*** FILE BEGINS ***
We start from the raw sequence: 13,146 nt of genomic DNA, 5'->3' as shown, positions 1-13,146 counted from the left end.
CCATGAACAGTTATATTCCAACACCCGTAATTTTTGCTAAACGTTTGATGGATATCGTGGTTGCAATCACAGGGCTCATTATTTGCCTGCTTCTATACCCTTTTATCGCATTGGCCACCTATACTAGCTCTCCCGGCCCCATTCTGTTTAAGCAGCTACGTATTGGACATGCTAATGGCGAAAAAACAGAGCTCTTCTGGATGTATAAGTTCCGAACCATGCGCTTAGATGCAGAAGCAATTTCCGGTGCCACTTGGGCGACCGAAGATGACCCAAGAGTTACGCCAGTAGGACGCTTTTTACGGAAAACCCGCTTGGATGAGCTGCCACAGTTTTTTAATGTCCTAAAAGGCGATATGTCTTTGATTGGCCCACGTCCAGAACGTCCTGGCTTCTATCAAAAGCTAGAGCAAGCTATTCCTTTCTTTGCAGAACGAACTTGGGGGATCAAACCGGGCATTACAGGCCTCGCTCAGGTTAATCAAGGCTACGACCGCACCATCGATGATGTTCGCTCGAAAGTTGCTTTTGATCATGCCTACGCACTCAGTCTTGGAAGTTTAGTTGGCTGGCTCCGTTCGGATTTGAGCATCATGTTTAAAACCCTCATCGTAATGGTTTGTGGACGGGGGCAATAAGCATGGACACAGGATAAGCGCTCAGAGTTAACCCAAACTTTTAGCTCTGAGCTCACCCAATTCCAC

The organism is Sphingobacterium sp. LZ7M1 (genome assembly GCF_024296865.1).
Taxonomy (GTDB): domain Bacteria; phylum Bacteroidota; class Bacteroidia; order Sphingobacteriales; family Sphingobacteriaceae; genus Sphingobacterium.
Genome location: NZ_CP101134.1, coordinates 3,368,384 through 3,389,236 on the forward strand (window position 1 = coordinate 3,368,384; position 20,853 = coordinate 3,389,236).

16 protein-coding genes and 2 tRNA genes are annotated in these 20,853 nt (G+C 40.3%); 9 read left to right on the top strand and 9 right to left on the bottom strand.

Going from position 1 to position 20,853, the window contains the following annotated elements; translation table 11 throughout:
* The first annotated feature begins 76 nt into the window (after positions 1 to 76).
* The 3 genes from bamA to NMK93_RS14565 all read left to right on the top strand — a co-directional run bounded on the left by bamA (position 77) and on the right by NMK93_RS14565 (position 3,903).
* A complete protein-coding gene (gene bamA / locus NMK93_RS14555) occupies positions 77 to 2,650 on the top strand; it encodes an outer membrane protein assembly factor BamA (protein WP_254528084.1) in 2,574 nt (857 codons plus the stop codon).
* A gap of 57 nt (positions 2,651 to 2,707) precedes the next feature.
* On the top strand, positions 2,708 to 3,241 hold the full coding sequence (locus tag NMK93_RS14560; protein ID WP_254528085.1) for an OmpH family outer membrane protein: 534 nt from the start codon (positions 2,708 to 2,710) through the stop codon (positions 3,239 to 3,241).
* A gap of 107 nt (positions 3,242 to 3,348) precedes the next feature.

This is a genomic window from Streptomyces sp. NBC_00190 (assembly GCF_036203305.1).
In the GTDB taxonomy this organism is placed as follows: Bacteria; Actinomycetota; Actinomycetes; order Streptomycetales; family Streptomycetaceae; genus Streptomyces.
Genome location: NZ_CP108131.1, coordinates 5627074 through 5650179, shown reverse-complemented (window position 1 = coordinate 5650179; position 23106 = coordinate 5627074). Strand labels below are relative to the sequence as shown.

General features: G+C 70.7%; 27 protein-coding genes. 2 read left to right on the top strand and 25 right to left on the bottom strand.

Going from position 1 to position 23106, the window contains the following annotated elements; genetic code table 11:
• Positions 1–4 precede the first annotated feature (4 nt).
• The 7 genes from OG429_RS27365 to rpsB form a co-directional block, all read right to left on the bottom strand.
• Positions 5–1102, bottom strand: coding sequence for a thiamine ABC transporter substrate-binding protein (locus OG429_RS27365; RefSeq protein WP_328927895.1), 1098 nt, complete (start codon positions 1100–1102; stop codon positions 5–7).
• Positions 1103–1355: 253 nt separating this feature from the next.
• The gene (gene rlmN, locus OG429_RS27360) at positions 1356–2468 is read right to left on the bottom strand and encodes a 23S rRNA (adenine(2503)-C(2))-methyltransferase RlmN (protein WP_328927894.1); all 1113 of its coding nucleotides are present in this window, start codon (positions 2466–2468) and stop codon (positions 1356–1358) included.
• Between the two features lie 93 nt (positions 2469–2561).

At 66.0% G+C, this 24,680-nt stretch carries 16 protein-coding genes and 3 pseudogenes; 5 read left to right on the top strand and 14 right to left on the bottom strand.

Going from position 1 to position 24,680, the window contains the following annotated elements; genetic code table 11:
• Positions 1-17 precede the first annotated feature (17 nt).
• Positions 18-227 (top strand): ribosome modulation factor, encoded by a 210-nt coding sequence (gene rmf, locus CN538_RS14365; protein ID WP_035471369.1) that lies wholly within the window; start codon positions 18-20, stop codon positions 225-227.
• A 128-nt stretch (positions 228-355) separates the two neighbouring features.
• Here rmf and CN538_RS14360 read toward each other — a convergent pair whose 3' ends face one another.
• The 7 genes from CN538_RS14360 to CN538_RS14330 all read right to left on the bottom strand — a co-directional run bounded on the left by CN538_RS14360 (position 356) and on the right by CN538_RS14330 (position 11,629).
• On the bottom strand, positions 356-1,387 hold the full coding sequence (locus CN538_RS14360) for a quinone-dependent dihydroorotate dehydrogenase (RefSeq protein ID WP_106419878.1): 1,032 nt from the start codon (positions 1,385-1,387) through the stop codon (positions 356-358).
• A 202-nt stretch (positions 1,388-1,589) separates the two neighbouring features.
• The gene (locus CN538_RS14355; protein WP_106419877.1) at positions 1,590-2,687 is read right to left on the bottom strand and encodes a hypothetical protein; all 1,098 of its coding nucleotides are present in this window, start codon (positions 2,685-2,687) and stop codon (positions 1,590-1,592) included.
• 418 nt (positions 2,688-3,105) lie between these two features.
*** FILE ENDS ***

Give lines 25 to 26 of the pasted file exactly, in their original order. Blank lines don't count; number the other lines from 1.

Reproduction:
At 66.0% G+C, this 24,680-nt stretch carries 16 protein-coding genes and 3 pseudogenes; 5 read left to right on the top strand and 14 right to left on the bottom strand.

Going from position 1 to position 24,680, the window contains the following annotated elements; genetic code table 11: